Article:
Greater numbers of high-risk women eligible for primary prevention of breast cancer are identified by incorporating benign breast disease (BBD) diagnoses into the Breast Cancer Surveillance Consortium (BCSC) risk model, according to a study published in the Journal of Clinical Oncology.

Jeffrey A. Tice, M.D., from the University of California, San Francisco, and colleagues developed and validated a competing-risk model using 2000 to 2010 Surveillance, Epidemiology, and End Results data for breast cancer incidence and 2010 vital statistics to adjust for the competing risk of death.

The researchers found that of the 1,135,977 women (age 35 to 74 years) undergoing mammography with no history of breast cancer, 17 percent had a prior breast biopsy.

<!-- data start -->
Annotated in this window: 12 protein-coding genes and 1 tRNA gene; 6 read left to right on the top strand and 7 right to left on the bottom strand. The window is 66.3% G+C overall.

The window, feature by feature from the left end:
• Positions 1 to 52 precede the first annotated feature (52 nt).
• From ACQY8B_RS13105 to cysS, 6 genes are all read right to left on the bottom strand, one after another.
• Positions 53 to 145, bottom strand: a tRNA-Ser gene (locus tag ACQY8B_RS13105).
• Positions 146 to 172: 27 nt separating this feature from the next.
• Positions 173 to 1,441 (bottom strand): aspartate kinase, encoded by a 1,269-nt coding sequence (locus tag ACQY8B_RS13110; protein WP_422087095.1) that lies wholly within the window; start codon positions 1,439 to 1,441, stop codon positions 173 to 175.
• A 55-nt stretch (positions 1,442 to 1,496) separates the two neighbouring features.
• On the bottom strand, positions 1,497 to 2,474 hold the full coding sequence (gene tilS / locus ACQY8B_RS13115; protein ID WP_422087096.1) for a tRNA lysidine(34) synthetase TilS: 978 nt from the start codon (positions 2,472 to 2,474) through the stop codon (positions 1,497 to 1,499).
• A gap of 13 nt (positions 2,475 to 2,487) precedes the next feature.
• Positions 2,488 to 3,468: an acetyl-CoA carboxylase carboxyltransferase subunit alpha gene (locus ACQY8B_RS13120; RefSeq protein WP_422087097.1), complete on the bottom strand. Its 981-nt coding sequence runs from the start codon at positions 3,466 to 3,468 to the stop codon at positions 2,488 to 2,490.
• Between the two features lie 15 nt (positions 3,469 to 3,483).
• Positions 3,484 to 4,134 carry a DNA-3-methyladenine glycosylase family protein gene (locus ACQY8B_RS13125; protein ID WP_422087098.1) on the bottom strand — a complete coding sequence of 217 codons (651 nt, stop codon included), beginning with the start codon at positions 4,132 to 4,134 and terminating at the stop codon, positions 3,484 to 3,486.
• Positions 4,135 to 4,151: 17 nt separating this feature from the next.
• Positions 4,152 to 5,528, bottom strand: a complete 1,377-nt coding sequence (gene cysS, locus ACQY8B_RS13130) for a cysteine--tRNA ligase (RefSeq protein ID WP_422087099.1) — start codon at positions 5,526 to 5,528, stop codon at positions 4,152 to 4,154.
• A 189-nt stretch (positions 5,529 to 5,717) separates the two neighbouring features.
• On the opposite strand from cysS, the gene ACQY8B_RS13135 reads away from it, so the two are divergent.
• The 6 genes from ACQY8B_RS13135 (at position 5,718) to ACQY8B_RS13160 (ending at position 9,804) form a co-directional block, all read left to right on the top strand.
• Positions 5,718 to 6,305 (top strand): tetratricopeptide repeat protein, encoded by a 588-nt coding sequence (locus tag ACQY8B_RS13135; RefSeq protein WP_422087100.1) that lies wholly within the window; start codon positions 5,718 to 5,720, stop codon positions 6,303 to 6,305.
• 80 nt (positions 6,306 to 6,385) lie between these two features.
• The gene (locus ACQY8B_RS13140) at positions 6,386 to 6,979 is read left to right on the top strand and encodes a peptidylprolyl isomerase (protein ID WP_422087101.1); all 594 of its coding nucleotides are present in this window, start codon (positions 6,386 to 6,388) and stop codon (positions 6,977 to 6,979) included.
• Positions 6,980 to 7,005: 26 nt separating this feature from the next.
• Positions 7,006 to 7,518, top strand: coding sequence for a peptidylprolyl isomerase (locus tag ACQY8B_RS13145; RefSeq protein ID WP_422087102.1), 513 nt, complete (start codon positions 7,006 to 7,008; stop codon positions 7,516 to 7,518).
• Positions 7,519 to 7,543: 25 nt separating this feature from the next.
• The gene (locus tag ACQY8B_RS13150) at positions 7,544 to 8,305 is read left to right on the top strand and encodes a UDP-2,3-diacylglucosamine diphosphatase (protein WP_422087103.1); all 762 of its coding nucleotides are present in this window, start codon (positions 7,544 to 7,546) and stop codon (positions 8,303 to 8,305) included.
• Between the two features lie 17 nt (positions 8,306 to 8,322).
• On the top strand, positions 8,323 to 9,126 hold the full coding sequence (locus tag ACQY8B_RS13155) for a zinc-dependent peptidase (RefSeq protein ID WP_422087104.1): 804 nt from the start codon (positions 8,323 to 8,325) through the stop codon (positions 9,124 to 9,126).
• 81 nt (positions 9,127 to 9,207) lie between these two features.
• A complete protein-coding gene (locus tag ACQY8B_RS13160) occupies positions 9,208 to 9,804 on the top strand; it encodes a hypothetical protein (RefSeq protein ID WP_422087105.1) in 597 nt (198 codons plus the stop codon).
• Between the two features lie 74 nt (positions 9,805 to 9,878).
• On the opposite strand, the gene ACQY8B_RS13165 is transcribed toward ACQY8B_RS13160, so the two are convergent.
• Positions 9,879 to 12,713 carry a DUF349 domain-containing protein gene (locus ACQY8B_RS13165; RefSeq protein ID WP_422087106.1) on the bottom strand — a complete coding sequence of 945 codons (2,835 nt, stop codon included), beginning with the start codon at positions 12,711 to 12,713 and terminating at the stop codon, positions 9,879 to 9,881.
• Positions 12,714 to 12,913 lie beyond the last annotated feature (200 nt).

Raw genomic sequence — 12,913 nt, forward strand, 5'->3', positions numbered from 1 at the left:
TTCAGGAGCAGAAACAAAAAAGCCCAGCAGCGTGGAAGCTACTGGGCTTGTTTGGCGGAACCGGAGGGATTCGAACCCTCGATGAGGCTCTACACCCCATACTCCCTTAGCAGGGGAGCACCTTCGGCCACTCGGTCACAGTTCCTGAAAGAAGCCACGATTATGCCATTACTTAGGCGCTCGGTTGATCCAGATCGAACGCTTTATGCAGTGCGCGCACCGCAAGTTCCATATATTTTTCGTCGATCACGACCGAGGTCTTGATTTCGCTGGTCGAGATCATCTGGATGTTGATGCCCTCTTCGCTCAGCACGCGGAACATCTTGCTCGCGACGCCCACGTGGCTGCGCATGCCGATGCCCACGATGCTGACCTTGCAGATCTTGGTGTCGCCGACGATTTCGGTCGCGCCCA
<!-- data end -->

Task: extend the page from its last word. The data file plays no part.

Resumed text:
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Invasive breast cancer was diagnosed in 17,908 women over a mean follow-up of 6.9 years. Risk was slightly over-predicted using the BCSC BBD model (expected-to-observed ratio, 1.04) and had modest discriminatory accuracy (area under the receiver operator characteristic curve, 0.665).

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Adding BBD to the model increased the proportion of women with proliferative findings, with an estimated five-year risk of 3 percent or higher increasing from 9.3 to 27.8 percent (P < 0.001).

“Greater numbers of high-risk women eligible for primary prevention after BBD diagnosis are identified using the BCSC BBD model,” the authors write.

Reference

  1. Tice JA, Miglioretti DL, Li C, et al. Breast Density and Benign Breast Disease: Risk Assessment to Identify Women at High Risk of Breast Cancer. Journal of Clinical Oncology. [published online ahead of print August 17, 2015]. doi: 10.1200/JCO.2015.60.8869